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We’re in the midst of the American Civil War, the littles and I. It’s a nasty, ugly milestone in history that feels even more poignant in this particular space in time, not to mention place. The last time I tackled the subject in our little homeschool, we lived in far-removed Washington, and my children had never heard friends, in passing, refer to The War of Northern Aggression, or The War for Southern Independence. It was the Civil War, or maybe The War Between the States. There were no Confederate battle flags flying on the route to the grocery store, no markers by the sides of the road memorializing the garrisoning of troops. The whole thing felt less personal, though no less tragic.
Still, I was grateful that it was my voice narrating the whole sad affair. Our library haul was dreadfully uneven in its handling of the entire period, and entirely void of God. Either the north was populated entirely by sainted, racially sensitive peoples (spoiler: it wasn’t) and the south was exclusively full of ruthless, profit-driven jerks (also not true), or the issue was really only state’s rights/slavery, to the exclusion of other causes (as if it’s possible to have a one-note conflict). No matter how carefully I selected my sources, there was not only a lingering whiff of bias, but the rank smell of propaganda run rampant. I felt safest with our Sonlight readings; we all cried through the anguish of Across Five Aprils, and came to know more fact through fiction than I had ever thought possible, in truth. Still, every book, every resource ran up against a series of questions we found ourselves asking again and again: Were both sides represented here? Their good, and their bad? And what does God’s Word say about the actions of each?
And of course, that wasn’t the end of the really hard stuff. As the years have passed, I have been privileged to lead my older children through both World Wars, through 9/11, through crime rings, deceitful politicians, the nuances of the English Empire, through the gory details of how one might have come to fight in a gladiatorial ring in Ancient Rome. Right now, as a matter of fact, Jack’s history readings are centering on the somewhat delicate topic of the incredible scholar, preacher, pastor, and theologian Jonathan Edwards’s missionary efforts among the Mohawk and the doors it opened to questionable practices like isolating converts in “Praying Villages.” Obviously, an entire year spent dissecting the history of the church is rife with crushingly hard moments. And here I am, still… burdened with the unimaginably precious gift of helping my children come to grips with some of the hardest scenes history has to offer.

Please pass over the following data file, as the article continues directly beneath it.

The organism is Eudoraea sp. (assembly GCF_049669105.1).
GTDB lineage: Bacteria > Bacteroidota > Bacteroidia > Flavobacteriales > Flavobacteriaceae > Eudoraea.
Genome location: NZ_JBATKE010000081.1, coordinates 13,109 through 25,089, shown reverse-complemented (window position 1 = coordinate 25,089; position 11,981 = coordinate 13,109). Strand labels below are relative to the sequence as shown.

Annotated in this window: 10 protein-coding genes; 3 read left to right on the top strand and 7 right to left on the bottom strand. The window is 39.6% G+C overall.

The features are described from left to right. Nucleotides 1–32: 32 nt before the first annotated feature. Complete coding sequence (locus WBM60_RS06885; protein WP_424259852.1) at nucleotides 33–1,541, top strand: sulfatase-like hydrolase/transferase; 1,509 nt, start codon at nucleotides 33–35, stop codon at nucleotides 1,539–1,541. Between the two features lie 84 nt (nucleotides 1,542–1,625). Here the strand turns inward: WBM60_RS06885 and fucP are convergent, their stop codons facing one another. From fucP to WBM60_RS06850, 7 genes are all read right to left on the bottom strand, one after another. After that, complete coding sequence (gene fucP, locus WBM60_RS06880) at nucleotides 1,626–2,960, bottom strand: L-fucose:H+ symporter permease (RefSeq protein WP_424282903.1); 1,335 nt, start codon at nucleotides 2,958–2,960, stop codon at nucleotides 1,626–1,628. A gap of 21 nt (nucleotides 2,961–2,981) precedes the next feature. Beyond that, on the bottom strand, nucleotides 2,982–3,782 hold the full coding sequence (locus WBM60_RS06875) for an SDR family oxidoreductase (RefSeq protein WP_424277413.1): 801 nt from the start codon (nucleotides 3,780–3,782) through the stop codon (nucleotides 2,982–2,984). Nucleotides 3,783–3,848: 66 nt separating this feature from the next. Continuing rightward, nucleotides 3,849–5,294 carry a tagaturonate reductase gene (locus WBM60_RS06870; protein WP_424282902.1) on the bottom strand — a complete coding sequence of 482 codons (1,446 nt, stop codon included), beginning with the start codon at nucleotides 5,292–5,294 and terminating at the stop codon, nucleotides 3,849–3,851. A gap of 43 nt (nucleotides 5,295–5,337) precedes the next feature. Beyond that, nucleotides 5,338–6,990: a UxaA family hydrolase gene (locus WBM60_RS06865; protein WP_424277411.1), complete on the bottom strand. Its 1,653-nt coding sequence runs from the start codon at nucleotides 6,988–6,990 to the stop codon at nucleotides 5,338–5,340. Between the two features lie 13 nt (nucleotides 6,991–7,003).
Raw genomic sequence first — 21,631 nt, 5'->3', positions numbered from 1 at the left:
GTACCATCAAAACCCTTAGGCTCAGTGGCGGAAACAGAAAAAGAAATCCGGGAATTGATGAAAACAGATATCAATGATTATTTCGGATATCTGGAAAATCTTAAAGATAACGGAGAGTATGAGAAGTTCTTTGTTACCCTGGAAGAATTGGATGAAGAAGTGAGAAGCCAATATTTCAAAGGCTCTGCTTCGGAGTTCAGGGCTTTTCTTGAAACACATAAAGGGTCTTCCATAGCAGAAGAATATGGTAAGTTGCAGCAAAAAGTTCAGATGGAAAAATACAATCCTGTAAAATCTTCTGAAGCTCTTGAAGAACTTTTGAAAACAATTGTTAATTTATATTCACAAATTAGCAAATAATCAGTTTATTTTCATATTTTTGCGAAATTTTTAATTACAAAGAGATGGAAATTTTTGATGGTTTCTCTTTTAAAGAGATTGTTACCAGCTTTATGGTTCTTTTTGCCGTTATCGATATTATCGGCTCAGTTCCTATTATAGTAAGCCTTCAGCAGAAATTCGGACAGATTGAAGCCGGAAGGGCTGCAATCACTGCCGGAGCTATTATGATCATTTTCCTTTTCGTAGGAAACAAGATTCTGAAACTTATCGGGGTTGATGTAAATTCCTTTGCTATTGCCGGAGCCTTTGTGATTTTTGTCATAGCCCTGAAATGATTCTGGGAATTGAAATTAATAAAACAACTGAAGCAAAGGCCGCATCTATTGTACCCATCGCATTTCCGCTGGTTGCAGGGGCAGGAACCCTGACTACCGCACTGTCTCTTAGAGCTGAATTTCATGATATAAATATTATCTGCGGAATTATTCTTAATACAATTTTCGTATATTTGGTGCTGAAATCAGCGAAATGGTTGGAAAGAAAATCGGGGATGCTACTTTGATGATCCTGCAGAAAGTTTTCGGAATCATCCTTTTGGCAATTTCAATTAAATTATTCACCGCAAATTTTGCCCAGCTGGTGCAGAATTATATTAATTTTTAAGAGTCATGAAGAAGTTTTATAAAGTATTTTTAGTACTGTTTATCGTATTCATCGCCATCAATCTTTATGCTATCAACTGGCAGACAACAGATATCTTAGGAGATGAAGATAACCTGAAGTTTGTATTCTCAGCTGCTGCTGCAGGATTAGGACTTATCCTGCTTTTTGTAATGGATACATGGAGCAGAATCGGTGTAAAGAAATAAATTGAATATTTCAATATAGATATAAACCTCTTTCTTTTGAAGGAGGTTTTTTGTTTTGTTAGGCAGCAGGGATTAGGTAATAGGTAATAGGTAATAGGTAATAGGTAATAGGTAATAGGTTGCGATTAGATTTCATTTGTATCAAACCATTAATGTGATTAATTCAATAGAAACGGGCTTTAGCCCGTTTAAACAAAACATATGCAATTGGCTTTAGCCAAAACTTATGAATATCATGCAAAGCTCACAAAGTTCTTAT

I feel an immense weight in giving voice to the past for my children. I feel it’s my job not just as their teacher but as their parent to help them understand that there are painfully few well and truly noble causes in the world, and even then, the vast majority of them have been polluted by the sin of man. To me, this is one of the most profound responsibilities of homeschooling. As Paul asserts in Romans 3:10: “as it is written: ‘None is righteous, no, not one.'” Presenting a simplistic view of history clouds God’s story, and detracts from His sovereignty. After all, He used Nero, of all people, to give rise to a blossoming of the Christian church. Butchery and persecution led to conversions by the hundreds. What does that tell me? That a black and white presentation can only be incomplete.
It’s my job, as a homeschooler, to seek to illustrate the truth in our lessons. It’s my job to give a firm foundation in faith, to point to the Word of God, and to lead my children in owning for themselves the utter depravity of themselves and the world at large. It’s also my job to shed the light on God’s footprints in those hard places, to guide the eyes of my children to the bigger story always being written. By being the voice that introduces my children to the ugliest parts of history, I have a greater chance of doing that, and doing it well.